Saturday, September 17, 2005

The Genius of Calatrava

Santiago Calatrava wrote his PhD thesis about folding structures. In his later work, parts of his buildings have featured moving elements, such as the Milwaukee Art Museum's folding wings.

None of these elements have been as useful as the shades at the law library in Zurich.

While Zurich certainly isn't New York, where no work can get done in August, it can get fairly hot and sunny in the summer. If your building does not have air conditioning - new buildings in Zurich have restrictions on the amount of power used for AC per square meter - and has a big glass cupola, things can get uncomfortably hot.



Except if you have shades you can fold out to block the sun, which is exactly what Calatrava installed.

They work pretty well, although I still believe that many students, deep in their hearts, would prefer air conditioning.

Sunday, September 11, 2005

$5 Billion for Skype?

There have been rumors about X wanting to buy Skype, where X can be either eBay, Google or Rupert Murdoch. The numbers mentioned were in the range of $2 billion to $5 billion.

But is Skype really worth that much?

A quick look into a business and ecomonics book will yield that there are two ways of judging a company's value: You can look at the substance value or the sum of expected earnings.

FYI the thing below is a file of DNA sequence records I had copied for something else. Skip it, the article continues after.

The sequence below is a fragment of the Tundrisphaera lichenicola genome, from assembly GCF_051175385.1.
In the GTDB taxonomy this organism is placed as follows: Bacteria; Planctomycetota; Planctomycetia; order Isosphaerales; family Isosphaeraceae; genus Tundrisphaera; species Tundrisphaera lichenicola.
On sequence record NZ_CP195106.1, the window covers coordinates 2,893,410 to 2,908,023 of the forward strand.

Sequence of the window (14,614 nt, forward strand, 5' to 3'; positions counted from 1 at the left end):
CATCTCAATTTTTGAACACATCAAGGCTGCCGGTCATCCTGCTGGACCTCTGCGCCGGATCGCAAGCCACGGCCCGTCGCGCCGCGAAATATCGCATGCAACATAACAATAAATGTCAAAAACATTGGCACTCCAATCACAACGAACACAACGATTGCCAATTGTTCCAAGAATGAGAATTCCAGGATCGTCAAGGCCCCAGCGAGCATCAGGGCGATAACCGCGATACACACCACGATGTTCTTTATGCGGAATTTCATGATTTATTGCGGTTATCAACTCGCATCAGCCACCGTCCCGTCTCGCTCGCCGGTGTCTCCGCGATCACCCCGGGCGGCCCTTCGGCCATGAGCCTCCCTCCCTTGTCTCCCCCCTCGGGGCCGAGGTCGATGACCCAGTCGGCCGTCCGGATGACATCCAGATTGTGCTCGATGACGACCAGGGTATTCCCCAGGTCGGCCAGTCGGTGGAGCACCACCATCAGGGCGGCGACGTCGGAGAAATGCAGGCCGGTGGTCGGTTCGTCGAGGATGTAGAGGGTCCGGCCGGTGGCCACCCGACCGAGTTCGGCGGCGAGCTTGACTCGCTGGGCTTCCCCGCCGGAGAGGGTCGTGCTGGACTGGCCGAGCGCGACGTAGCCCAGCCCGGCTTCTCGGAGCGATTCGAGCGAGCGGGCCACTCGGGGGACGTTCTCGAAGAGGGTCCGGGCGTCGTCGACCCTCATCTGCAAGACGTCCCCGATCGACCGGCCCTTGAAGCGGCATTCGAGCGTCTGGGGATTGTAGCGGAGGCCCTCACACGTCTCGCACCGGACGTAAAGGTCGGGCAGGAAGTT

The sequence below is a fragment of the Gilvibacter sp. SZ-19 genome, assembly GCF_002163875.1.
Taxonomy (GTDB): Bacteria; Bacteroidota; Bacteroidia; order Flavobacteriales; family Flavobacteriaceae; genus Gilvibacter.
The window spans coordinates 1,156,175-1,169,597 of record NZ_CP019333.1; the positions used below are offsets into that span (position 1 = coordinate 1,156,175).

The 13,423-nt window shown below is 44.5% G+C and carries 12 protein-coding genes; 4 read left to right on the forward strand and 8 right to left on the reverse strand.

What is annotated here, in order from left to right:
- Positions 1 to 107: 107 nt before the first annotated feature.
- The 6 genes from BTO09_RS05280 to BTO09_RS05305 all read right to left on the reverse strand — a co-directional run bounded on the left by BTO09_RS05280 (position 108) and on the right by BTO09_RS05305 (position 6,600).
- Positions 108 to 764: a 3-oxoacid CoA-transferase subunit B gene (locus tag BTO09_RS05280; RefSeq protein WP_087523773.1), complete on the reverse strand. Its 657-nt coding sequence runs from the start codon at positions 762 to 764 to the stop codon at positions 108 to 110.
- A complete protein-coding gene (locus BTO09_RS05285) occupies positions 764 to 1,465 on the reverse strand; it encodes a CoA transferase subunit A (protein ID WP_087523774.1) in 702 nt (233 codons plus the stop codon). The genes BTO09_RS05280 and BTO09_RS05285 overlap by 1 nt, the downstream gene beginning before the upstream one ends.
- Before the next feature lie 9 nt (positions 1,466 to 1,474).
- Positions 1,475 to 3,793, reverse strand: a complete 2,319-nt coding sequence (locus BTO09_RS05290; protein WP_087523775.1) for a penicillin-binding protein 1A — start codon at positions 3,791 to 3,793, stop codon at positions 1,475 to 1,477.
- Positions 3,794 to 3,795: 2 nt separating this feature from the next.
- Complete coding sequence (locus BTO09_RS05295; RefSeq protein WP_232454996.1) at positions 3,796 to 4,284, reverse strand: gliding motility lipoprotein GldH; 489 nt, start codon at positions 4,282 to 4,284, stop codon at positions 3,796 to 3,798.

The latter is easiest: Skype claims to have 53 million users. They would need to make just about $100 off of each user to yield 5 billions. But let's say that their userbase grows ten-fold: Still, $10 must come from each and every user. Not impossible, but hard to imagine, given that their core product is free.

The other way to look at Skype's value is by calculating how much would need to be spent on re-building it from scratch. If you spent $100 million on development (which seems excessive even for a bunch of very talented CS engineers), and $500 million on marketing (that's how much it costs to establish a new global brand), you end up at around $600 million. A far shot from the $5 billion that eBay is offering.

Dear Niklas and Janus, I think you should accept. It's hard to imagine getting a better deal, especially with competitors quickly catching up. I might add that I haven't seen a significant product improvement lately - animated emoticons don't do it for me.